Russia disruption: fertilizer supplies a concern, container lines suspend services

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Russia disruption: fertilizer supplies a concern, container lines suspend services

The fallout from Russia’s invasion of Ukraine continues to disrupt different aspects of the global produce industry. There is growing concern that sanctions could affect the supply of fertilizers, and multiple container lines have dropped services at Russian ports. 

On one hand, sanctions imposed on Russia and Belarus could cause disruptions in the supply of critical ingredients used in fertilizers, creating higher prices, availability issues and more uncertainty for the global food supply chain.

According to a report in Reuters, the world’s largest fertilizer producer, Canada’s Nutrien, said this week that it is monitoring the situation and will boost potash production if it sees sustained supply problems from Russia and Belarus, the world’s second and third largest producers of potash behind Canada.

Potash is the common name for a group of minerals and chemicals that contain potassium, a basic nutrient for plants and an important ingredient in fertilizers. It is also the most widely used ingredient in terms of market share, claiming an 80% share of the value of all fertilizer ingredient exports in 2020, according to The Fertilizer Institute. 

Sanctions imposed by the U.S. and E.U. following Russia’s invasion of Ukraine could hinder exports of natural gas, potash and nitrogen, all critical fertilizer ingredients. The Russian restriction is new, while Belarus had already been restricted.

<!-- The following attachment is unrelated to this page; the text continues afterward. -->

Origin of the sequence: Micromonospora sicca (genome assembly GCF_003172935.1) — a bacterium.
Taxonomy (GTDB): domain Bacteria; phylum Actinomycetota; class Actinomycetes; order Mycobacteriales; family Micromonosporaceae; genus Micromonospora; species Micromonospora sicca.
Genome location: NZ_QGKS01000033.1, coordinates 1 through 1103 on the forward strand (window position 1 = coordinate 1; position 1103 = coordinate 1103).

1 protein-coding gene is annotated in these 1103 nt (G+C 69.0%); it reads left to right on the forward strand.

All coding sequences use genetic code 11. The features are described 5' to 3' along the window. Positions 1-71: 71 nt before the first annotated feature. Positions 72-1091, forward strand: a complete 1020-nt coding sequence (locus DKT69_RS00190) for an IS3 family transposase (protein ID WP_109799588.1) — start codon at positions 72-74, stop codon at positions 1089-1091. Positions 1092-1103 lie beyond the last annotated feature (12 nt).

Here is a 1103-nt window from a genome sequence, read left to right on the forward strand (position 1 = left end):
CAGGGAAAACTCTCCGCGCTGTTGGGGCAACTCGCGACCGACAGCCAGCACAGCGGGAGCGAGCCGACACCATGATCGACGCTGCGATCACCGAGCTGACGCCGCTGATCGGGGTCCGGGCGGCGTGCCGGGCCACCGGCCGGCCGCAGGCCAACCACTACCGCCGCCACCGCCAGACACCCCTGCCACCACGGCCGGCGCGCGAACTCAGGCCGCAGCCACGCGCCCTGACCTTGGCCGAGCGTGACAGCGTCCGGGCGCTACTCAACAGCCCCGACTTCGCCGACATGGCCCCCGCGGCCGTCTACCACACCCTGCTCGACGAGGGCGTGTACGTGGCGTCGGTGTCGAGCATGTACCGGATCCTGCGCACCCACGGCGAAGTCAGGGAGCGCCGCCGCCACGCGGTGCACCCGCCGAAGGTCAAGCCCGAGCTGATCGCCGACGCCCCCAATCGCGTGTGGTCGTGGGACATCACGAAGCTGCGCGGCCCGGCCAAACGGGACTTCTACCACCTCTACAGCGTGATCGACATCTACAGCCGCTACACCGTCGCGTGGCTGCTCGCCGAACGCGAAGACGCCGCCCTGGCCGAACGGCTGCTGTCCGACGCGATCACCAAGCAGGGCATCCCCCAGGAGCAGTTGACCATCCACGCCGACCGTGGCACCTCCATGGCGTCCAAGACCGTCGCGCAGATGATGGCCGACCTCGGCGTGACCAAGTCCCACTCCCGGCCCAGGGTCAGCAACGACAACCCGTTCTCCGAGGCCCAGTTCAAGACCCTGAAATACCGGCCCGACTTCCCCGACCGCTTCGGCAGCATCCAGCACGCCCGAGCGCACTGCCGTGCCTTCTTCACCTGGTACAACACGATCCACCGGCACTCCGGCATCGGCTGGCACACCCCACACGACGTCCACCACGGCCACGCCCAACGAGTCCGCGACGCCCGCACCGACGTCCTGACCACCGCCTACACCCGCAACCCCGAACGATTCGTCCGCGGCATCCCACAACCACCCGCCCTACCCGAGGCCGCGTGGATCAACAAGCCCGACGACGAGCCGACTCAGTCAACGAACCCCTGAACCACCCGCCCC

Nutrien is well positioned in a shortage and the markets have responded. Shares in the firm, which was created as a result of a merger between PotashCorp of Saskatchewan and Calgary-based Agrium Inc, have increased nearly 15% in the last five days.

The company’s interim chief executive Ken Seitz told the Wall Street Journal that it can increase its potash production, but if Russian and Belarus supply were to come back on the market, it would leave Nutrien with a surplus. 

Even prior to the Russian invasion of Ukraine, the cost of fertilizers had been listed as an item of concern amidst high inflation rates by a group of global produce associations.


The impact is also leaving its mark on services offered by global container lines to Russian ports, with five of the top six firms already suspending bookings to and from Russian ports.

According to The Maritime Executive, Hapag-Lloyd announced the suspension of bookings to Russia last week, followed by ONE and Maersk. MSC and CMA CGM followed suit on Tuesday. MSC will continue partial service, which means it will continue to screen and accept bookings for “essential goods such as food, medical equipment and humanitarian goods."

WIth one exception, notably the Chinese state-owned line COSCO, most East Asian carriers have not announced any changes to their services. 

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